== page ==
Rep. Steve Stivers (R-OH)
(Champion of improved TRICARE coverage for military kids with autism)
“Today’s announcement by the CDC highlights not only the everyday experience of families affected by autism, it also addresses the need for a national plan to tackle this issue. With the release of data today, I look forward to continuing my efforts to work with my colleagues on an actionable response to this health crisis.”
The Autism Community Is Not The Autistic Community
More With Autism Votes
Autistic people have fought the inclusion of ABA in therapy for us since before Autism Speaks, and other non-Autistic-led autism organizations, started lobbying legislation to get it covered by insurances and Medicaid.
ABA is a myth originally sold to parents that it would keep their Autistic child out of an institution. Today, parents are told that with early intervention therapy their child will either be less Autistic or no longer Autistic by elementary school, and can be mainstreamed in typical education classes. ABA is very expensive to pay out of pocket. Essentially, Autism Speaks has justified the big price tag up front will offset the overall burden on resources for an Autistic’s lifetime. The recommendation for this therapy is 40 hours a week for children and toddlers.
The original study that showed the success rate of ABA to be at 50% has never been replicated. In fact, the study of ABA by United States Department of Defense was denounced as a failure. Not just once, but multiple times. Simply stated: ABA doesn’t work. In study after repeated study: ABA (conversion therapy) doesn’t work.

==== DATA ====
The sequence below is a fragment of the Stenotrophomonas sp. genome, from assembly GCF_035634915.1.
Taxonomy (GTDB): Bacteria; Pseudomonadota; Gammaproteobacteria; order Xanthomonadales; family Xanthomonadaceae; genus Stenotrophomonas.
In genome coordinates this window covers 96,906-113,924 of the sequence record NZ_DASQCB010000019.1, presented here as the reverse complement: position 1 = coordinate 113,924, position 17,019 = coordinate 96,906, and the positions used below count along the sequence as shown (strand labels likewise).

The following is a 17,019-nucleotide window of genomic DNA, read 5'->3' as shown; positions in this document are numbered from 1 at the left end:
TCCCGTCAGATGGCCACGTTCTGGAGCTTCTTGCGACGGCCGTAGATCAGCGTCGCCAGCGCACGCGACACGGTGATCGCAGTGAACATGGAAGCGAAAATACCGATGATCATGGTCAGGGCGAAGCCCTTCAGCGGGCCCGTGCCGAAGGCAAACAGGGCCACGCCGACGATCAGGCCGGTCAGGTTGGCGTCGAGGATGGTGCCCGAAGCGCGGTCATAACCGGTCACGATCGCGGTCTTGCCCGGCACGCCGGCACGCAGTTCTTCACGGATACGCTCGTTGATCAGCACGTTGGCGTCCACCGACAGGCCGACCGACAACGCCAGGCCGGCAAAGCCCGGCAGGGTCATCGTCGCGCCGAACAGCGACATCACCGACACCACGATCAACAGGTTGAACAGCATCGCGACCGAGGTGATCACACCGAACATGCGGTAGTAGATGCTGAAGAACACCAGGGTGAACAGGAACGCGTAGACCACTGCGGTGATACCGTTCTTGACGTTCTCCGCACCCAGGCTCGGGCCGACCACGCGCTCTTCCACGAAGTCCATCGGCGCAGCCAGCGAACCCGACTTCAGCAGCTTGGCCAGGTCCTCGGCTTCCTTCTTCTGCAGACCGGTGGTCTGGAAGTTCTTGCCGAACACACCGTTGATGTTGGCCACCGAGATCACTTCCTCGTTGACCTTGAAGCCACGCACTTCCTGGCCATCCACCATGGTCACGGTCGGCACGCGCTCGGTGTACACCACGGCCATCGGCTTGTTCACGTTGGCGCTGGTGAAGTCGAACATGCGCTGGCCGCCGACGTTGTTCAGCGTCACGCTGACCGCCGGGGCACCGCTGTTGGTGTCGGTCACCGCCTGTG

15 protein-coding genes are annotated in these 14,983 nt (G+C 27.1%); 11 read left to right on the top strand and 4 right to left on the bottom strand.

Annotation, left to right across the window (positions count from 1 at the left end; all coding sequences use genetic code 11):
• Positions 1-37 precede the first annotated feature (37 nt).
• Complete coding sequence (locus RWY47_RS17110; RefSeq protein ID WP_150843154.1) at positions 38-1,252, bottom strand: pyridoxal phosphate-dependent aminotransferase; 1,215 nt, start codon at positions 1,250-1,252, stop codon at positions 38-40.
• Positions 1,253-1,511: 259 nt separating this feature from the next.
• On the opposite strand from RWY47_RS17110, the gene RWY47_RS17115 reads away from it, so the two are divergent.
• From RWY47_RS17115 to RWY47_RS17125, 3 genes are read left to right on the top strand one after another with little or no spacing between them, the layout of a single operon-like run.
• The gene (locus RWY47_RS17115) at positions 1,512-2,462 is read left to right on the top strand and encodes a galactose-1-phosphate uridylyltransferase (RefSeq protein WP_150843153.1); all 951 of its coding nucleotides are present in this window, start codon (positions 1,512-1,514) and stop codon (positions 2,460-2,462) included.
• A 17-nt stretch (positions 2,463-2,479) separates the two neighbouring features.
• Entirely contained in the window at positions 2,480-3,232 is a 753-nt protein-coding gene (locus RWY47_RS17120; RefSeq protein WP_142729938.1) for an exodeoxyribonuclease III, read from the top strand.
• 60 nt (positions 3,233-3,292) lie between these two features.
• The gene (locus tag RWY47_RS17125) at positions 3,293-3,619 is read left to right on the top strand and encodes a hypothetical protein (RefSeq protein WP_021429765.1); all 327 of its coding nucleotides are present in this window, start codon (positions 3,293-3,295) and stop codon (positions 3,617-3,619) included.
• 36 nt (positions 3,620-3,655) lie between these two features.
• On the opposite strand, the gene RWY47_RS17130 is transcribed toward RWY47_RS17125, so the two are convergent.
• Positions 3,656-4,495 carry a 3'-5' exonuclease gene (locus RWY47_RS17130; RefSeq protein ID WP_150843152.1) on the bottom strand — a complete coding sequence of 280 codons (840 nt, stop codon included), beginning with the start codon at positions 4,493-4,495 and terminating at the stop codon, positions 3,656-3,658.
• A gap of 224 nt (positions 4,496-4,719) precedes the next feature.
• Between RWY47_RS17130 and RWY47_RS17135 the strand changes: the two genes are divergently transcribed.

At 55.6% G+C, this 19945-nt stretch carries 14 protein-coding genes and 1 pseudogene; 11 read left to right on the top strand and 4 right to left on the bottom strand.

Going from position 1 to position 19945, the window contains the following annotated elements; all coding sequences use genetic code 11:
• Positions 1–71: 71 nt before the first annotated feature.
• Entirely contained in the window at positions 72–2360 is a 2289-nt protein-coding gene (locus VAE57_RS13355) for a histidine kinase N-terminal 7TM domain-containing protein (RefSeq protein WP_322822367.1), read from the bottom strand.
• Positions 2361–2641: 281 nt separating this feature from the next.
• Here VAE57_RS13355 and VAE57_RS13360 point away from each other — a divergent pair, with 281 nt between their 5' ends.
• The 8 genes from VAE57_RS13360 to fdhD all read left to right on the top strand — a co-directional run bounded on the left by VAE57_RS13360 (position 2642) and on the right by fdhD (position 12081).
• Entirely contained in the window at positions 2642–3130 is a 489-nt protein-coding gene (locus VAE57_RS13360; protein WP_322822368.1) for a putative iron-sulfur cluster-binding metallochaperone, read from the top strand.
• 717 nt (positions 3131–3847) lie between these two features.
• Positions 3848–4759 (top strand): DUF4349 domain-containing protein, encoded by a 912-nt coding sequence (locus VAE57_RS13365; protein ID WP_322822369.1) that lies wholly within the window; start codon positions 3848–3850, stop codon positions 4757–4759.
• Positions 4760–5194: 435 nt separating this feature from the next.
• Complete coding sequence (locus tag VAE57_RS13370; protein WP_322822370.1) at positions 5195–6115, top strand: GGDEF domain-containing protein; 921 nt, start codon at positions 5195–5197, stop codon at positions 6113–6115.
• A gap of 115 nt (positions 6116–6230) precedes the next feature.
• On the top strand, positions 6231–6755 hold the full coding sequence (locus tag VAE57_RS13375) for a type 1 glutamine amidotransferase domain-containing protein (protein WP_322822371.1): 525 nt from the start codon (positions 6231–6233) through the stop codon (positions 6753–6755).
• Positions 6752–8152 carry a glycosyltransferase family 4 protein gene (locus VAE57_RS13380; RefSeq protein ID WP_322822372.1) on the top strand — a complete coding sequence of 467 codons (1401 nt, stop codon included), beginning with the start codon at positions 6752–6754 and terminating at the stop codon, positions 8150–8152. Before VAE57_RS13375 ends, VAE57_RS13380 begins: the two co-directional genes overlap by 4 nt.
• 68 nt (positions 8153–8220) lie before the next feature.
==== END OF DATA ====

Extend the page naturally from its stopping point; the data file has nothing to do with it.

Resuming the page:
What more recent studies do show: Autistics who experienced ABA therapy are at high risk to develop PTSD and other lifelong trauma-related conditions. Historically, the autism organizations promoting ABA as a cure or solution have silenced Autistic advocates’ opposition. ABA is also known as gay conversion therapy.
The ‘cure’ for Autistics not born yet is the prevention of birth.
The ‘cure’ is a choice to terminate a pregnancy based on ‘autism risk.’ The cure is abortion. This is the same ‘cure’ society has for Down Syndrome.
This is eugenics 2021. Instead of killing Autistics and disabled children in gas chambers or ‘mercy killings’ like in Aktion T4, it’ll happen at the doctor’s office, quietly, one Autistic baby at a time. Different approaches yes, but still eugenics and the extinction of an entire minority group of people.
Fact: You can’t cure Autistics from being Autistic.
Fact: You can’t recover an Autistic from being Autistic.
Fact: You can groom an Autistic to mask and hide their traits. Somewhat. … however, this comes at the expense of the Autistic child, promotes Autistic Burnout (this should not be confused with typical burnout, Autistic Burnout can kill Autistics), and places the Autistic child at high risk for PTSD and other lifelong trauma-related conditions.
[Note: Autism is NOT a disease, but a neurodevelopmental difference and disability.]
Fact: Vaccines Do Not Cause Autism.